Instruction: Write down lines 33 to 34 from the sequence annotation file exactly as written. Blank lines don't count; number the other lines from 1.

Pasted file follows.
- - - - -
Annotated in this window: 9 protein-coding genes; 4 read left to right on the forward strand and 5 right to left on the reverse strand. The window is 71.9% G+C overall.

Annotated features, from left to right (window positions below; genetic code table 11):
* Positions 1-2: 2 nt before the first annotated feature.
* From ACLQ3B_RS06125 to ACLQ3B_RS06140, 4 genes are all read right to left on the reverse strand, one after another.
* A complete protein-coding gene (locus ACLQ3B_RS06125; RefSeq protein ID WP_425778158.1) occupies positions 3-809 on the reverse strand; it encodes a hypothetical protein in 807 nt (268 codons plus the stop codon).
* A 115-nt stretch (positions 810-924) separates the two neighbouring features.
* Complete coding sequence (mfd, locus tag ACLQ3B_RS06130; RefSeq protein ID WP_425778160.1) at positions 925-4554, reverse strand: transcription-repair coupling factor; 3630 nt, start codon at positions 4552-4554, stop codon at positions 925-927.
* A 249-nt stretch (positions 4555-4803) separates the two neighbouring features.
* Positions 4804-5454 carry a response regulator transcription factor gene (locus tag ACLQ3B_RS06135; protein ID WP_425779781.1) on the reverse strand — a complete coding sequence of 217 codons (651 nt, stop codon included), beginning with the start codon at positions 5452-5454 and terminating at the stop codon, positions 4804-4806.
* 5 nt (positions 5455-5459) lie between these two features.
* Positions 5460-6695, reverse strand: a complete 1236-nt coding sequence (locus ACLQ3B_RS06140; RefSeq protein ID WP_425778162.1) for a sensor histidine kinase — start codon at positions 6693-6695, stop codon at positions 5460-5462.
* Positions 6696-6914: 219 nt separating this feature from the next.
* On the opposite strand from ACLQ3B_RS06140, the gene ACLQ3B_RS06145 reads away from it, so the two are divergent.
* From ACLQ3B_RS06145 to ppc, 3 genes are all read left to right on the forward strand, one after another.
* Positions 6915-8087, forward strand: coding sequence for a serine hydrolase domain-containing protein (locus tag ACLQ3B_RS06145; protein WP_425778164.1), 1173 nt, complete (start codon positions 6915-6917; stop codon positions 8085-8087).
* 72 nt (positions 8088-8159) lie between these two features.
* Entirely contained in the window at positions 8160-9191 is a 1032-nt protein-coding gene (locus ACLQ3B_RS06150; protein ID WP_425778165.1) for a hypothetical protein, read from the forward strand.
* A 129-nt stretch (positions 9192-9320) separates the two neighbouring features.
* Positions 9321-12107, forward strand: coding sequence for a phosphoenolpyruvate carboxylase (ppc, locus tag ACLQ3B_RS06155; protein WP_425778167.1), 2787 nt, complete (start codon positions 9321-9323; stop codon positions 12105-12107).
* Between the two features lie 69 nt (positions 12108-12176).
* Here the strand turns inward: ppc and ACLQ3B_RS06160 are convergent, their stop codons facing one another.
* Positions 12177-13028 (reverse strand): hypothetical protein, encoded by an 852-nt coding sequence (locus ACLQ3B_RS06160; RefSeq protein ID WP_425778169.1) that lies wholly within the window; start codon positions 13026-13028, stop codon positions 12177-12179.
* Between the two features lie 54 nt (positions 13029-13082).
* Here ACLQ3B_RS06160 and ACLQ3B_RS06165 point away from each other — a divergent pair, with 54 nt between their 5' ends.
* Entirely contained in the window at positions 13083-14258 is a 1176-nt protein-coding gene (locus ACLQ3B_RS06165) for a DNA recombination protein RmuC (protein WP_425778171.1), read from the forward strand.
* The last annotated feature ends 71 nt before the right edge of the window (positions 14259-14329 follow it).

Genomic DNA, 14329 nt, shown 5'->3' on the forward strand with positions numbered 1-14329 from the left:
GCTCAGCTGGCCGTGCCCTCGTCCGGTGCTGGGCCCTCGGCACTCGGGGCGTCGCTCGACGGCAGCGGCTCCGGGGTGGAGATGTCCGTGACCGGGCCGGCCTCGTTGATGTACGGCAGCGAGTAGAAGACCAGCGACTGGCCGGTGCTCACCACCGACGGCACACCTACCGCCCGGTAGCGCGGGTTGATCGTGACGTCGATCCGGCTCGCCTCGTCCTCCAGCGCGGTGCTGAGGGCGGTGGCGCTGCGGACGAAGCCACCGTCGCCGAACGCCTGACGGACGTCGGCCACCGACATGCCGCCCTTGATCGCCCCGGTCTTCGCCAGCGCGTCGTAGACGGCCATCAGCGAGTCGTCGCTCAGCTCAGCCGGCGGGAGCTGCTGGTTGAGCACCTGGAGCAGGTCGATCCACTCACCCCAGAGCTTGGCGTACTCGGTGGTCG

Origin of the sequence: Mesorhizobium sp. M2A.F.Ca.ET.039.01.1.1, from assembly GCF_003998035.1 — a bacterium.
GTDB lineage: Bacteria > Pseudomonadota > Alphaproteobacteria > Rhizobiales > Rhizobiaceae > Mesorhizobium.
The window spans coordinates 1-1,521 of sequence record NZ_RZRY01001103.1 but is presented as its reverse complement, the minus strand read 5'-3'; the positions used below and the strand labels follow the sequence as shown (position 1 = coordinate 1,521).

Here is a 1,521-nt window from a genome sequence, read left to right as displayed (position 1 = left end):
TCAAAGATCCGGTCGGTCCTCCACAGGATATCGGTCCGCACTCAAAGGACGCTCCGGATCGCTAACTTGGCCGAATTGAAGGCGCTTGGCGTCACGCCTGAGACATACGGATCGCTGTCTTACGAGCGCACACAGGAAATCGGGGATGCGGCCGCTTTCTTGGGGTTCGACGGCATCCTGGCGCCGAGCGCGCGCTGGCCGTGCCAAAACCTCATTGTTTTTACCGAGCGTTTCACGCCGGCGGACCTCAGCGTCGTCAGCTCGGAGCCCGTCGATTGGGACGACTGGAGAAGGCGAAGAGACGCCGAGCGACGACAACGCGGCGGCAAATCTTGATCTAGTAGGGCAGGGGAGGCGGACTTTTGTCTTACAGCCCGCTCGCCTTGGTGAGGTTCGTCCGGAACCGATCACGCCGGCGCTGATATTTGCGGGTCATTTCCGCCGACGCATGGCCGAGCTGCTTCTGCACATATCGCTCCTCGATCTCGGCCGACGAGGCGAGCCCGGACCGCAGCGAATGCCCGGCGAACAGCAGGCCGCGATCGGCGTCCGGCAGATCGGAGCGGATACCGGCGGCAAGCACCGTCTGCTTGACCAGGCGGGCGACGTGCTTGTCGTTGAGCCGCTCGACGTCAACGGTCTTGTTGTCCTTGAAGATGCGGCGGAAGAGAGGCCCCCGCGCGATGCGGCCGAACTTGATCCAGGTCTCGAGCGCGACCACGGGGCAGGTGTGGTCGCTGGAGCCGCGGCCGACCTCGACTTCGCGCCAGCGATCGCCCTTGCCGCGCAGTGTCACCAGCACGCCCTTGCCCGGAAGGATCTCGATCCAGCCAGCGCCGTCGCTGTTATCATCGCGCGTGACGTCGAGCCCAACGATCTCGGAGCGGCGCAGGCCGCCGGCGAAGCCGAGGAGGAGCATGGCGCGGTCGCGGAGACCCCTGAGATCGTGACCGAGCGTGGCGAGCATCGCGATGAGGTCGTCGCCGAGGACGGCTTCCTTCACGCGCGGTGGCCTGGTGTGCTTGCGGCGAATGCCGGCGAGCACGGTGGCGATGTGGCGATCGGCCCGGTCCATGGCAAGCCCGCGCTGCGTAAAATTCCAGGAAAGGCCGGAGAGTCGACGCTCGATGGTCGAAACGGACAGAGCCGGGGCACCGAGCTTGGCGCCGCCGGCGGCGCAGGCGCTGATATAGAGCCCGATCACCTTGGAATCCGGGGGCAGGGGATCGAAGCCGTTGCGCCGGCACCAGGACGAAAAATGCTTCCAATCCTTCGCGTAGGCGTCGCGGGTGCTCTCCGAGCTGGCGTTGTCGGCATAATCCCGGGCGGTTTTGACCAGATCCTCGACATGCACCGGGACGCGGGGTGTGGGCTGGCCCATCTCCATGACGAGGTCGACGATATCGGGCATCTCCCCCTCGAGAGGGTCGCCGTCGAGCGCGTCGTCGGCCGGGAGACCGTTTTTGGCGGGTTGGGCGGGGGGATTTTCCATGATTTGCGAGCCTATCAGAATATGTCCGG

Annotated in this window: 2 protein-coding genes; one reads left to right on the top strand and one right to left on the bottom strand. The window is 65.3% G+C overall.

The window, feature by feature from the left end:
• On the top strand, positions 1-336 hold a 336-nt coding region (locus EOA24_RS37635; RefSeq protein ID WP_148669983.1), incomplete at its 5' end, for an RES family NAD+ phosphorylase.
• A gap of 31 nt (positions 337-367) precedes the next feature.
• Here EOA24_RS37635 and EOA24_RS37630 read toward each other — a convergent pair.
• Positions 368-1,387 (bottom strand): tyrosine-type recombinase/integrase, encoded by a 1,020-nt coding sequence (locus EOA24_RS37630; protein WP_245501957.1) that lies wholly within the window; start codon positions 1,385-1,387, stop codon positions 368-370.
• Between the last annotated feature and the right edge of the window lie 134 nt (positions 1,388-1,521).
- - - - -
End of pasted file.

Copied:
TCAAAGATCCGGTCGGTCCTCCACAGGATATCGGTCCGCACTCAAAGGACGCTCCGGATCGCTAACTTGGCCGAATTGAAGGCGCTTGGCGTCACGCCTGAGACATACGGATCGCTGTCTTACGAGCGCACACAGGAAATCGGGGATGCGGCCGCTTTCTTGGGGTTCGACGGCATCCTGGCGCCGAGCGCGCGCTGGCCGTGCCAAAACCTCATTGTTTTTACCGAGCGTTTCACGCCGGCGGACCTCAGCGTCGTCAGCTCGGAGCCCGTCGATTGGGACGACTGGAGAAGGCGAAGAGACGCCGAGCGACGACAACGCGGCGGCAAATCTTGATCTAGTAGGGCAGGGGAGGCGGACTTTTGTCTTACAGCCCGCTCGCCTTGGTGAGGTTCGTCCGGAACCGATCACGCCGGCGCTGATATTTGCGGGTCATTTCCGCCGACGCATGGCCGAGCTGCTTCTGCACATATCGCTCCTCGATCTCGGCCGACGAGGCGAGCCCGGACCGCAGCGAATGCCCGGCGAACAGCAGGCCGCGATCGGCGTCCGGCAGATCGGAGCGGATACCGGCGGCAAGCACCGTCTGCTTGACCAGGCGGGCGACGTGCTTGTCGTTGAGCCGCTCGACGTCAACGGTCTTGTTGTCCTTGAAGATGCGGCGGAAGAGAGGCCCCCGCGCGATGCGGCCGAACTTGATCCAGGTCTCGAGCGCGACCACGGGGCAGGTGTGGTCGCTGGAGCCGCGGCCGACCTCGACTTCGCGCCAGCGATCGCCCTTGCCGCGCAGTGTCACCAGCACGCCCTTGCCCGGAAGGATCTCGATCCAGCCAGCGCCGTCGCTGTTATCATCGCGCGTGACGTCGAGCCCAACGATCTCGGAGCGGCGCAGGCCGCCGGCGAAGCCGAGGAGGAGCATGGCGCGGTCGCGGAGACCCCTGAGATCGTGACCGAGCGTGGCGAGCATCGCGATGAGGTCGTCGCCGAGGACGGCTTCCTTCACGCGCGGTGGCCTGGTGTGCTTGCGGCGAATGCCGGCGAGCACGGTGGCGATGTGGCGATCGGCCCGGTCCATGGCAAGCCCGCGCTGCGTAAAATTCCAGGAAAGGCCGGAGAGTCGACGCTCGATGGTCGAAACGGACAGAGCCGGGGCACCGAGCTTGGCGCCGCCGGCGGCGCAGGCGCTGATATAGAGCCCGATCACCTTGGAATCCGGGGGCAGGGGATCGAAGCCGTTGCGCCGGCACCAGGACGAAAAATGCTTCCAATCCTTCGCGTAGGCGTCGCGGGTGCTCTCCGAGCTGGCGTTGTCGGCATAATCCCGGGCGGTTTTGACCAGATCCTCGACATGCACCGGGACGCGGGGTGTGGGCTGGCCCATCTCCATGACGAGGTCGACGATATCGGGCATCTCCCCCTCGAGAGGGTCGCCGTCGAGCGCGTCGTCGGCCGGGAGACCGTTTTTGGCGGGTTGGGCGGGGGGATTTTCCATGATTTGCGAGCCTATCAGAATATGTCCGG

Annotated in this window: 2 protein-coding genes; one reads left to right on the top strand and one right to left on the bottom strand. The window is 65.3% G+C overall.